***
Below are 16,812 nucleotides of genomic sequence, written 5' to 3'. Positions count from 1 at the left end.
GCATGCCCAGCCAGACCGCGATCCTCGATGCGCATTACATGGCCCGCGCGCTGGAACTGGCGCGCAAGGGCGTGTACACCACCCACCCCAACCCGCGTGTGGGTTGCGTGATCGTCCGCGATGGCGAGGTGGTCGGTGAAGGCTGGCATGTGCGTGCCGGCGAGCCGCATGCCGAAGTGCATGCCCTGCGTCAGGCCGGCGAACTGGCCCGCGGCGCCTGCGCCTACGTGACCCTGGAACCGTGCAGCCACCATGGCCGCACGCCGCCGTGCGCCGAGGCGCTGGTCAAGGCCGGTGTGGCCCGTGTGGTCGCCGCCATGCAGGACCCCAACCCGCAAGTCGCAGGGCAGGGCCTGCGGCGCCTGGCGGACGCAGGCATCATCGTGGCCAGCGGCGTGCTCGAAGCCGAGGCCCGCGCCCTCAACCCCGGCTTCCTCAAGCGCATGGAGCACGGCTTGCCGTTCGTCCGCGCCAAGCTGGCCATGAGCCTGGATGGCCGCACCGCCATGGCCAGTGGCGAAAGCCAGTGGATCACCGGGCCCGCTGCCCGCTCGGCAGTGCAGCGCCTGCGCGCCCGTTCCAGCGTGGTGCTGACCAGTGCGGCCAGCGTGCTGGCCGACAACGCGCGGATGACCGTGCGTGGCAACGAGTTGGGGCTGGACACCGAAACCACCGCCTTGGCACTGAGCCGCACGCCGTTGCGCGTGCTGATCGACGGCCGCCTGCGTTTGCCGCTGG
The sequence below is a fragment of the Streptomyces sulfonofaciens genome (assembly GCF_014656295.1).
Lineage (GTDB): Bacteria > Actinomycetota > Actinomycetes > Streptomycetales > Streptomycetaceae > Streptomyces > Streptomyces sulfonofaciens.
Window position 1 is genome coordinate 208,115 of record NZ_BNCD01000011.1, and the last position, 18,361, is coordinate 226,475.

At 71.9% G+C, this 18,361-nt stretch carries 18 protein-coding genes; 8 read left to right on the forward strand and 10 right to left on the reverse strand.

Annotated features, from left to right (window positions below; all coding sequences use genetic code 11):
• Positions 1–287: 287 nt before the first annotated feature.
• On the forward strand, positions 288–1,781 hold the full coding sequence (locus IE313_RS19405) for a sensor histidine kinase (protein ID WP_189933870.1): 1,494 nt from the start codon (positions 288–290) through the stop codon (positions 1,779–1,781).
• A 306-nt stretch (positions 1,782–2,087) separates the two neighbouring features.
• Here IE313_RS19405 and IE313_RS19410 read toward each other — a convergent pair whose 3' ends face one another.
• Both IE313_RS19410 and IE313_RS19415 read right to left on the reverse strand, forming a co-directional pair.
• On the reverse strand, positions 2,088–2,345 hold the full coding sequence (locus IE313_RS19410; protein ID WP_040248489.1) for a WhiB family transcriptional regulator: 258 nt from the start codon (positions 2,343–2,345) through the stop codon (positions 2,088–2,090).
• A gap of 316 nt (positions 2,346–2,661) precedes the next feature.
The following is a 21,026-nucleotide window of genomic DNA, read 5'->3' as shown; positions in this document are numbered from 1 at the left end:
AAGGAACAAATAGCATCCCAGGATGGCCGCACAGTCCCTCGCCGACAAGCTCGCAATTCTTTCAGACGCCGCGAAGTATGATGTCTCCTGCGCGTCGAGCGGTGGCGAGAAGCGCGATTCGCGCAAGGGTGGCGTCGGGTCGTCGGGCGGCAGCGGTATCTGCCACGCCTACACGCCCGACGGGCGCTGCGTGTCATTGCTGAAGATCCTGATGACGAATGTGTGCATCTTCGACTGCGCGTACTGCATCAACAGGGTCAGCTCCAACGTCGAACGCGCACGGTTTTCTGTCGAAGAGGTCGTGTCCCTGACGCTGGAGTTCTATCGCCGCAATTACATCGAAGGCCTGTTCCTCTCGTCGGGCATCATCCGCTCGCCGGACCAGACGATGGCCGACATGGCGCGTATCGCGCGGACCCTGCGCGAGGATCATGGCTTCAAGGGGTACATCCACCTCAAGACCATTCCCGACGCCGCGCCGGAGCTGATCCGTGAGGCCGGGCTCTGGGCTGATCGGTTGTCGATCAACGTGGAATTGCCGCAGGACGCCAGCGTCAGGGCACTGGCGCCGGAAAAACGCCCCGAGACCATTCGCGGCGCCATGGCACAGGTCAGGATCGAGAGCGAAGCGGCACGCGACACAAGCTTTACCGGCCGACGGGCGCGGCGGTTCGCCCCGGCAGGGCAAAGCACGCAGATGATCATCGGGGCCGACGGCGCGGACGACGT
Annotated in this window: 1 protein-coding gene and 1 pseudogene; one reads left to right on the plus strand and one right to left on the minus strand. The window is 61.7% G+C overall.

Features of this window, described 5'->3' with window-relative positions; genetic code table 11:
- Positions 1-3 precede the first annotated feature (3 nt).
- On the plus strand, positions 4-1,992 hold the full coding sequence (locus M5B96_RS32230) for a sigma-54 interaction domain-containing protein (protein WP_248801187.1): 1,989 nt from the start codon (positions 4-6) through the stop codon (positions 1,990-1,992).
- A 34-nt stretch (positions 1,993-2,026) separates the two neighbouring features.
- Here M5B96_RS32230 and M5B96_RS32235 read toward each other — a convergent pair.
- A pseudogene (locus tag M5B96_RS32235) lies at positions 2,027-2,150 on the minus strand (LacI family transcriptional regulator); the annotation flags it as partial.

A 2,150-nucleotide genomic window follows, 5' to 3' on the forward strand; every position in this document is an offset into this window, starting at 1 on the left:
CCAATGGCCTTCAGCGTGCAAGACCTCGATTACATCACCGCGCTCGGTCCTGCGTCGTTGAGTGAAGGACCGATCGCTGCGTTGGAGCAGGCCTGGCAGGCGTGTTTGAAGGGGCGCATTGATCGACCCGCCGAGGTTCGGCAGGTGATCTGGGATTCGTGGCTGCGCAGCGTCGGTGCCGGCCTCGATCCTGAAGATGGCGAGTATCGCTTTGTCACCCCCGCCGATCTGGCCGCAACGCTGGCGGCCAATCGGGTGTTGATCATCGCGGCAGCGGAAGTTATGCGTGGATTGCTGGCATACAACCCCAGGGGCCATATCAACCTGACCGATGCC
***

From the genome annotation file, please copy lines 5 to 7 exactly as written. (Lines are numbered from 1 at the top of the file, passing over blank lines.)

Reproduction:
Window position 1 is genome coordinate 208,115 of record NZ_BNCD01000011.1, and the last position, 18,361, is coordinate 226,475.

At 71.9% G+C, this 18,361-nt stretch carries 18 protein-coding genes; 8 read left to right on the forward strand and 10 right to left on the reverse strand.

Annotated features, from left to right (window positions below; all coding sequences use genetic code 11):